In the first essay in this series, I set out the challenges of system-level testing in environments where requirements documents define the business need and pre-scripted tests drive demonstrations that business needs are met. These challenges are not being met in most systems development projects.
In this second essay, I’d like to set out a vision for how organizations could increase confidence in requirements and the solutions they describe and to regard them as artifacts that are worth keeping and maintaining. Creating examples that supplement requirements will provide a better definition of the proposed solution for system developers and a source of knowledge for testing that aligns with the business need.
I need to provide some justification.
The response of some to the challenge of capturing trusted requirements and managing change through a systems development project is to abandon the concept of pre-stated requirements entirely. The Agile approach focuses on the dynamics of development and the delivered system is ‘merely’ an outcome. This is a sensible approach in some projects. The customer is continuously informed by witnessing demonstrations or having hands-on access to the evolving system to experience its behaviour in use. By this means, they can steer the project towards an emergent solution. The customer is left with experience but no business definition of the solution – only the solution itself. That’s the deal.
But many projects that must work with (internally or externally) contracted requirements treat those requirements as a point of departure, to be left behind and to fade into corporate memory, rather than as a continuously available, dynamic vision of the destination. In effect, projects simply give up on having a vision at all and are driven by the bureaucratic needs to follow a process and the commercial imperative of delivering ‘on time’. It’s no surprise that so many projects fail.
In these projects, the customer is obliged to regard their customer test results as sufficient evidence that the system should be paid for and adopted. But the content of these tests is too often influenced by the solution itself. The content of these tests – at least at a business level could be defined much earlier. In fact, they could be derived from the requirements and ways the users intend to do business using the proposed system (i.e. their new or existing business processes). The essential content of examples is re-usable as tests of the business requirements and business processes from which they are derived. Demonstration by example IS testing. (One could call them logical tests, as compared with the physical tests of the delivered system).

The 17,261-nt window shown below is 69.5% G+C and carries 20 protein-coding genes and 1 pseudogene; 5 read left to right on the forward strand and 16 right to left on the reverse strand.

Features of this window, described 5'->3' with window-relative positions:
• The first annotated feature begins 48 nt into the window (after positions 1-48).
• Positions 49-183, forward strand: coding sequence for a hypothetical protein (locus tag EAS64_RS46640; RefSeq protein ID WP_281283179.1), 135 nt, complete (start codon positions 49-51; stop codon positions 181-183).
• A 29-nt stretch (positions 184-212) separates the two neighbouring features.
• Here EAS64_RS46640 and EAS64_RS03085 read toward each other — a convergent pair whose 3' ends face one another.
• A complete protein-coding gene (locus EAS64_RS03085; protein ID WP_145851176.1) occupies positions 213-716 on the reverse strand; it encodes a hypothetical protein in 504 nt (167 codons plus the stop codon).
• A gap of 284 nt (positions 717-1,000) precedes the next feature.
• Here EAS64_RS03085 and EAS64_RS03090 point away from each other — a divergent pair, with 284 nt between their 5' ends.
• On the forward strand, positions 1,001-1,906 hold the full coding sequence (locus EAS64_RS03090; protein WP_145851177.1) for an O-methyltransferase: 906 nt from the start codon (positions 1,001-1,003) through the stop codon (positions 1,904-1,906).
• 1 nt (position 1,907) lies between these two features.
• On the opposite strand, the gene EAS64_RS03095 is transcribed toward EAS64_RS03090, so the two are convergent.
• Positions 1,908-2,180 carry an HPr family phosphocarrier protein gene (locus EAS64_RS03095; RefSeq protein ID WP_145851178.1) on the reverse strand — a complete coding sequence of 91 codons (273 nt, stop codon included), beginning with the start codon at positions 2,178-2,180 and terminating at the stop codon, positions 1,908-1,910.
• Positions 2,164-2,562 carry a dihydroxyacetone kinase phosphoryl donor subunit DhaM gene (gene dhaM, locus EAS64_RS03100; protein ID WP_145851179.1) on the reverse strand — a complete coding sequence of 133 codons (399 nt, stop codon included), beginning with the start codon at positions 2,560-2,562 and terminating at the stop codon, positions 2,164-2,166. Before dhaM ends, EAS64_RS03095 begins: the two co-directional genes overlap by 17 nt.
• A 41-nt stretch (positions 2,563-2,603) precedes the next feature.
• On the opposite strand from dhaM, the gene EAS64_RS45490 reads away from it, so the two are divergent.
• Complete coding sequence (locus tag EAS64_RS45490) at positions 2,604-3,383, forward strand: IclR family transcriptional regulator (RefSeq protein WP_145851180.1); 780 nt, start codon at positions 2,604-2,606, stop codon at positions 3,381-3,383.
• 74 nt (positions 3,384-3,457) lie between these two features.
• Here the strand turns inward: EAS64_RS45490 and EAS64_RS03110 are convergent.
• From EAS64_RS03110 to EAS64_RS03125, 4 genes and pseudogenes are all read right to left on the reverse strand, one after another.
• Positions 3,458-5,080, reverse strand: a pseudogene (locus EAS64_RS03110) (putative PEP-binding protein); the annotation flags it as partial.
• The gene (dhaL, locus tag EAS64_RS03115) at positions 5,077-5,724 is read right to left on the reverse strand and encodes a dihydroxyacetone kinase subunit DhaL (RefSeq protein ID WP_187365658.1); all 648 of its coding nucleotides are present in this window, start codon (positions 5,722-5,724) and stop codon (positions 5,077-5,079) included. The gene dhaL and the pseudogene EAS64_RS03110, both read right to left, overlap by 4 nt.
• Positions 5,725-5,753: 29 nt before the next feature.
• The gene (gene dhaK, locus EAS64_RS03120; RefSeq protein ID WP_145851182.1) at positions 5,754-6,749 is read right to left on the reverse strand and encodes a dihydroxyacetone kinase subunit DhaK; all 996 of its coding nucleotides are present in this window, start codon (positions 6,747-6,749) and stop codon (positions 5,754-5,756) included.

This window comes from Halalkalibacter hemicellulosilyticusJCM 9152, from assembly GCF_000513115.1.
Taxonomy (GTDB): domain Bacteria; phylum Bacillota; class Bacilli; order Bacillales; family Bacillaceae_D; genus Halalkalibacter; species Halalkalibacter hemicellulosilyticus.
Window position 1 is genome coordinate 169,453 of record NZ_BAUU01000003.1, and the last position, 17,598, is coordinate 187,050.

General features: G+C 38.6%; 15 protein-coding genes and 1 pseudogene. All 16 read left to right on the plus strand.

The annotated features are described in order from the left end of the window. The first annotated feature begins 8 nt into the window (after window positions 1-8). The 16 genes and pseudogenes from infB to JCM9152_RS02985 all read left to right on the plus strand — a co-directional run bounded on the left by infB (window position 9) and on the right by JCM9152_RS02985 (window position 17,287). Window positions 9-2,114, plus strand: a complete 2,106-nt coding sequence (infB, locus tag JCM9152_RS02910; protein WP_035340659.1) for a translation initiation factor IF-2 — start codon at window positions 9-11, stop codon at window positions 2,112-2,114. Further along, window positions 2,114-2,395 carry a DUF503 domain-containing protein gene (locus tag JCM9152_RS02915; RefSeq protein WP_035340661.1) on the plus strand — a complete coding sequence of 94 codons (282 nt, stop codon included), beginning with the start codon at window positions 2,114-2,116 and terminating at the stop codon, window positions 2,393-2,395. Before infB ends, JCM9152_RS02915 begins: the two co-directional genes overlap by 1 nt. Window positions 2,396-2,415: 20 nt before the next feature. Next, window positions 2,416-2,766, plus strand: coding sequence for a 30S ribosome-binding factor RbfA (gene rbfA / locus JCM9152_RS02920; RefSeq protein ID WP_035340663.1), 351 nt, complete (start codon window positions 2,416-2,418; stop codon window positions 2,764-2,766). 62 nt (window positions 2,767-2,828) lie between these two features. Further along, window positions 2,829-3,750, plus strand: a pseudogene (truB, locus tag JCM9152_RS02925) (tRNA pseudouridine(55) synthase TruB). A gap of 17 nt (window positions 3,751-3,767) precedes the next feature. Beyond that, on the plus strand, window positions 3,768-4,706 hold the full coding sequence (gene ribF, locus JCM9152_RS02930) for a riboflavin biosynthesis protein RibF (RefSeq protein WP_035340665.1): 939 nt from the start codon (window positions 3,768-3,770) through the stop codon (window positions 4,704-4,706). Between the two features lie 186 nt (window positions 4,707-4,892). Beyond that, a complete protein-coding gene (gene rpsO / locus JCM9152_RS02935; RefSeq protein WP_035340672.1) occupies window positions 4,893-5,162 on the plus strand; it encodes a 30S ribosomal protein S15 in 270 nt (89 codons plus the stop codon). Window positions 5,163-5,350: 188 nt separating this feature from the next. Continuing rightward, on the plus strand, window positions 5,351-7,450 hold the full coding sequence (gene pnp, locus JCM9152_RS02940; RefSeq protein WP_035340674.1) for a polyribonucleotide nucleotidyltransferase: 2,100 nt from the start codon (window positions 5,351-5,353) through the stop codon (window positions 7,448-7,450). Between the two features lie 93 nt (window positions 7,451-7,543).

The potential benefits of such an approach are huge. The requirements and processes to be used are tested by example. Customer confidence and trust in these requirements is increased. Tested, trusted requirements with a consistent and covering set of examples provide a far better specification to systems developers: concrete examples provide clarity, improve their understanding and increase their chances of success. Examples provide a trusted foundation for later system and acceptance testing so reusing the examples saves time. The level of late system failures can be expected to be lower. The focus of acceptance tests is more precise and stakeholders can have more confidence in their acceptance decisions. All in all, a much improved state of affairs.
Achieving this enlightened state requires an adjustment of attitudes and focus by customers, and systems development teams. I am using the Test Axioms (http://testaxioms.com) to steer this vision and here are the main tenets of it:
- Statements of Requirements, however captured, cannot be trusted if they are fixed and unchanging.
- Requirements are an ambiguous, incomplete definition of business needs. They must be supported by examples of the system in use.
- Requirements must be tested: examples are derived from the requirements and guided by the business process; they are used to challenge and confirm the thinking behind the requirements and processes.
- Requirements, processes and examples together provide a consistent definition of the business need to be addressed by the system supplier.
- The business-oriented approach is guided by the Stakeholder and Design Axioms.
- Examples are tests: like all tests, they have associated models, coverage, baselines, prioritisations and oracles.
- Business impact analyses during initial development and subsequent enhancement projects are informed by requirements and examples. Changes in need are reflected by changes in requirements and associated examples.
- Tests intended to demonstrate that business needs are met are derived from the examples that tested the requirements.
- Requirements and examples are maintained for the lifetime of the systems they define. The term ‘Live Specs’ has been used for this discipline.
If this is the vision, then some interesting questions (and challenges) arise:
- Who creates examples to test requirements? Testers or business analysts?
- Does this approach require a bureaucratic process? Is it limited to large structured projects?
- What do examples look like? How formal are they?
- What automated support is required for test management?
- How does this approach fit with automated test execution?
- What is the model for testing requirements? How do we measure coverage?
- How do changing requirements and examples fit with contractual arrangements?
- What is the requirements test process?
- How do we make the change happen?
I’ll be discussing these and other questions in subsequent essays.